(Host) The Douglas Administration wants local school officials to hold the line on next year’s budgets.
The administration also plans to go to the Legislature with proposals to trim spending on education. One of the proposals would give the education commissioner more power to consolidate school districts.
VPR’s John Dillon reports:
(Dillon) The memo from Education Commissioner Armando Vilaseca and Finance Commissioner Jim Reardon says the state faces a continuing budget crisis.
The two commissioners say the recession has weakened the Vermont economy, leaving a high unemployment rate and declining state revenues.
So the officials want school boards to constrain spending. Jim Reardon is commissioner of Finance and Management.
(Reardon) We have significant out-year deficits. I don’t think we should take any options off the table. I think they all require exploration.
(Dillon) Reardon says the commissioners sent their memo now in order to give school boards enough time to build tight budgets.
(Reardon) So we felt it was very important to put them on notice as to some of the items we were considering.
(Dillon) One proposal requires school employees to cover 20% of their health care costs. Another would end a grant program for small schools, and a third would give the state more power to consolidate school districts.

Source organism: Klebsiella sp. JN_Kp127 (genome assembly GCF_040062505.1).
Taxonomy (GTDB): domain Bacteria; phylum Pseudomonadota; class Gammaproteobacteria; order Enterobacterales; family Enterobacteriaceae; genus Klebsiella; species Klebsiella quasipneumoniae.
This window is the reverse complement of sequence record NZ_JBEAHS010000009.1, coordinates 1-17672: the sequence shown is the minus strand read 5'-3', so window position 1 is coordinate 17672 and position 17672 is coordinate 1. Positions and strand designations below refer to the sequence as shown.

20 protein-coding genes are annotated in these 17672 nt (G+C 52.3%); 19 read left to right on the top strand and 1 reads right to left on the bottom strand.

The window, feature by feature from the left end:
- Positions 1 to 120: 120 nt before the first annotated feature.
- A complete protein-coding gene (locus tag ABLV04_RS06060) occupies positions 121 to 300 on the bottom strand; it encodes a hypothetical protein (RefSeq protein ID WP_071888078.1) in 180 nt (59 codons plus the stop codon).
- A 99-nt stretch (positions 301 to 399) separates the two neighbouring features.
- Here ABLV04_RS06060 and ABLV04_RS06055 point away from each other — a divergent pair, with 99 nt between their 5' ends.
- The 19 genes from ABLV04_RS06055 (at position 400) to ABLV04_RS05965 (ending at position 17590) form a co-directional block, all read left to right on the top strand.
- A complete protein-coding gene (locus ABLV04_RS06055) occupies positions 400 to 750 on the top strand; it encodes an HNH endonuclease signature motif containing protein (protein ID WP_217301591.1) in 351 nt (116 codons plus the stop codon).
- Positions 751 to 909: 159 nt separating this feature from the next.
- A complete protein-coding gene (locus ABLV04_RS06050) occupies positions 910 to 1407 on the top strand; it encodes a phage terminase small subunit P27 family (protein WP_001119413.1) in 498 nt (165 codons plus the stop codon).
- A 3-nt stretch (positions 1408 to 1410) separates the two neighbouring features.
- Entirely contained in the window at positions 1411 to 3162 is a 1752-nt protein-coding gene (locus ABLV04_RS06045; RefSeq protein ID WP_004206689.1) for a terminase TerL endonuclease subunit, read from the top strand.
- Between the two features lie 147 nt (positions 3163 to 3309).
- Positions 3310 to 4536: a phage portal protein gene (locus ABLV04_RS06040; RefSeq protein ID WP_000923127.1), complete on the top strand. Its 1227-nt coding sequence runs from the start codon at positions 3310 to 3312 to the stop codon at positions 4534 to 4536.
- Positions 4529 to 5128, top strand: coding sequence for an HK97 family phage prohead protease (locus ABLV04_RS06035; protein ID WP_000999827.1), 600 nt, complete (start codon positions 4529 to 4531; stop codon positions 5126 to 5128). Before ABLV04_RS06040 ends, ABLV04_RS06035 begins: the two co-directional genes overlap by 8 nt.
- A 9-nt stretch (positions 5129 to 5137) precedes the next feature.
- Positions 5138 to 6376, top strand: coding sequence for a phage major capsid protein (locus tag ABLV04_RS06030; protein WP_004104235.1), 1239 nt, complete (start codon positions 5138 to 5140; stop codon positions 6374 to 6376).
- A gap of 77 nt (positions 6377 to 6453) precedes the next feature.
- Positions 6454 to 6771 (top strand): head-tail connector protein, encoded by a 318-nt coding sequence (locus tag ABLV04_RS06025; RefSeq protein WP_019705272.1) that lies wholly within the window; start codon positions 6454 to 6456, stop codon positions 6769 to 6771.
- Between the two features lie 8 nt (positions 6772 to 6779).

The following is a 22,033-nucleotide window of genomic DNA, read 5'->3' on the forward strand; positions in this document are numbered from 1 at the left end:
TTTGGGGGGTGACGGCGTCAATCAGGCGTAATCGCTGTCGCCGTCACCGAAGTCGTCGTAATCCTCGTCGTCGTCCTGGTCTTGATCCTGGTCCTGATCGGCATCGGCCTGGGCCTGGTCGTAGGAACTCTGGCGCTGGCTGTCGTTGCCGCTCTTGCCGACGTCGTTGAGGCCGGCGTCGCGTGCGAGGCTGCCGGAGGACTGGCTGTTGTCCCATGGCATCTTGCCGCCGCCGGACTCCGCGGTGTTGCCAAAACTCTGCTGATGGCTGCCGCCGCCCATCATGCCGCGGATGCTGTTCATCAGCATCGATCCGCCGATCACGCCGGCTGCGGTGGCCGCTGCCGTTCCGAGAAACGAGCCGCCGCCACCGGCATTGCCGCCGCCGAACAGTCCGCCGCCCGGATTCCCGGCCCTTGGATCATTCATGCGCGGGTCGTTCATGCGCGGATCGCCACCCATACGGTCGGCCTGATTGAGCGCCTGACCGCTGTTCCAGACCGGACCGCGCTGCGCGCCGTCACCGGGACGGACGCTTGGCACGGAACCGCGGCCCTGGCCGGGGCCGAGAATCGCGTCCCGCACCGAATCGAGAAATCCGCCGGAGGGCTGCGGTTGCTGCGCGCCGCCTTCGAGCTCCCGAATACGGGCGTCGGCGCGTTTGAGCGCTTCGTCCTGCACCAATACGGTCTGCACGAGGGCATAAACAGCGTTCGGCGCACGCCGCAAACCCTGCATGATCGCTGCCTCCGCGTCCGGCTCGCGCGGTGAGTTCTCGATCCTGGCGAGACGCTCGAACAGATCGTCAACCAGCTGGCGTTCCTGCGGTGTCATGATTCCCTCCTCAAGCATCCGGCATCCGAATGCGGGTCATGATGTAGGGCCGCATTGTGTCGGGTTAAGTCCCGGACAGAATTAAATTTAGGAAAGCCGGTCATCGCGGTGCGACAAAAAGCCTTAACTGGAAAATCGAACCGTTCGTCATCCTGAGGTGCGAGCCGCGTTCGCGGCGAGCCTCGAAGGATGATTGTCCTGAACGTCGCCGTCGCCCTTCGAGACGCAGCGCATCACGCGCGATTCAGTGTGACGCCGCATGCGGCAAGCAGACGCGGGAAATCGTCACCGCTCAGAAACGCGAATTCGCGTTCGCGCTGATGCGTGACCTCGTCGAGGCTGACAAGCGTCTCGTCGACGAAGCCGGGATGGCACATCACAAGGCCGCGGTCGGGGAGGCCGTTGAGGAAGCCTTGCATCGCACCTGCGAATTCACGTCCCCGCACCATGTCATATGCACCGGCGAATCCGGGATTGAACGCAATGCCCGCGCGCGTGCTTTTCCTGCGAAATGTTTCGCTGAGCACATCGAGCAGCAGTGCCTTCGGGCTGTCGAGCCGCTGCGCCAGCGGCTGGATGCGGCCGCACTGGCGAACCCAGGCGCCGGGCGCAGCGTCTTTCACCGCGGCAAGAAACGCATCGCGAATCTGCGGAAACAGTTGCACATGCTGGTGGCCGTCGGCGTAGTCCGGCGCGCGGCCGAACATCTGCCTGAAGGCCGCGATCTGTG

Some of the recommendations would affect decisions made by local school boards. But Education Commissioner Armando Vilaseca says a greater role for the state is justified since property taxpayers from around the state now pay into the state Education Fund.
(Vilaseca) Local boards are really the power base in Vermont. And there are many things that maybe aren’t working in the same direction. So to be able to have the commissioner of education have the authority to make some of those things happens may be more efficient and effective.
(Dillon) The union that represents most Vermont teachers says some of the recommendations would limit local control. Darren Allen is spokesman for the Vermont chapter of the National Education Association.
He says health insurance benefits, for example, should be negotiated between the union and school boards.
(Allen) It is not the state’s role to tell local school boards how to manage their benefits and how to manage their salaries.
(Dillon) But the Douglas administration says the state needs to look at any possible savings. Commissioner Vilaseca says that requiring school employees to pay 20% of their health care premiums could save around $14 million a year.
For VPR News, I’m John Dillon in Montpelier.